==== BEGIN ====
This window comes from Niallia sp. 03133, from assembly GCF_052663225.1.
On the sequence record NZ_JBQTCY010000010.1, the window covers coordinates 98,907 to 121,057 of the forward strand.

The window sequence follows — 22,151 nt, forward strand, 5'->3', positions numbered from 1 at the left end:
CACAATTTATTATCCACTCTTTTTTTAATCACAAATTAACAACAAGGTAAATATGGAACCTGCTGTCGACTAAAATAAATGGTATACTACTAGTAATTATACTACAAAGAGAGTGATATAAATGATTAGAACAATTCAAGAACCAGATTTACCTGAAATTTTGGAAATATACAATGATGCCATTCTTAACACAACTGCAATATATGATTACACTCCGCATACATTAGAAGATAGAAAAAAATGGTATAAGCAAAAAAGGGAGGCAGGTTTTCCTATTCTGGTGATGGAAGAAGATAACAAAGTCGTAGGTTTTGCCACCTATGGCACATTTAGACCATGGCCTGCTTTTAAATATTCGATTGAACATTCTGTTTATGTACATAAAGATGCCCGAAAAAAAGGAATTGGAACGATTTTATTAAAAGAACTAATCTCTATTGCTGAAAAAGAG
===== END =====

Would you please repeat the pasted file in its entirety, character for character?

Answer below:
This window comes from Niallia sp. 03133, from assembly GCF_052663225.1.
On the sequence record NZ_JBQTCY010000010.1, the window covers coordinates 98,907 to 121,057 of the forward strand.

The window sequence follows — 22,151 nt, forward strand, 5'->3', positions numbered from 1 at the left end:
CACAATTTATTATCCACTCTTTTTTTAATCACAAATTAACAACAAGGTAAATATGGAACCTGCTGTCGACTAAAATAAATGGTATACTACTAGTAATTATACTACAAAGAGAGTGATATAAATGATTAGAACAATTCAAGAACCAGATTTACCTGAAATTTTGGAAATATACAATGATGCCATTCTTAACACAACTGCAATATATGATTACACTCCGCATACATTAGAAGATAGAAAAAAATGGTATAAGCAAAAAAGGGAGGCAGGTTTTCCTATTCTGGTGATGGAAGAAGATAACAAAGTCGTAGGTTTTGCCACCTATGGCACATTTAGACCATGGCCTGCTTTTAAATATTCGATTGAACATTCTGTTTATGTACATAAAGATGCCCGAAAAAAAGGAATTGGAACGATTTTATTAAAAGAACTAATCTCTATTGCTGAAAAAGAG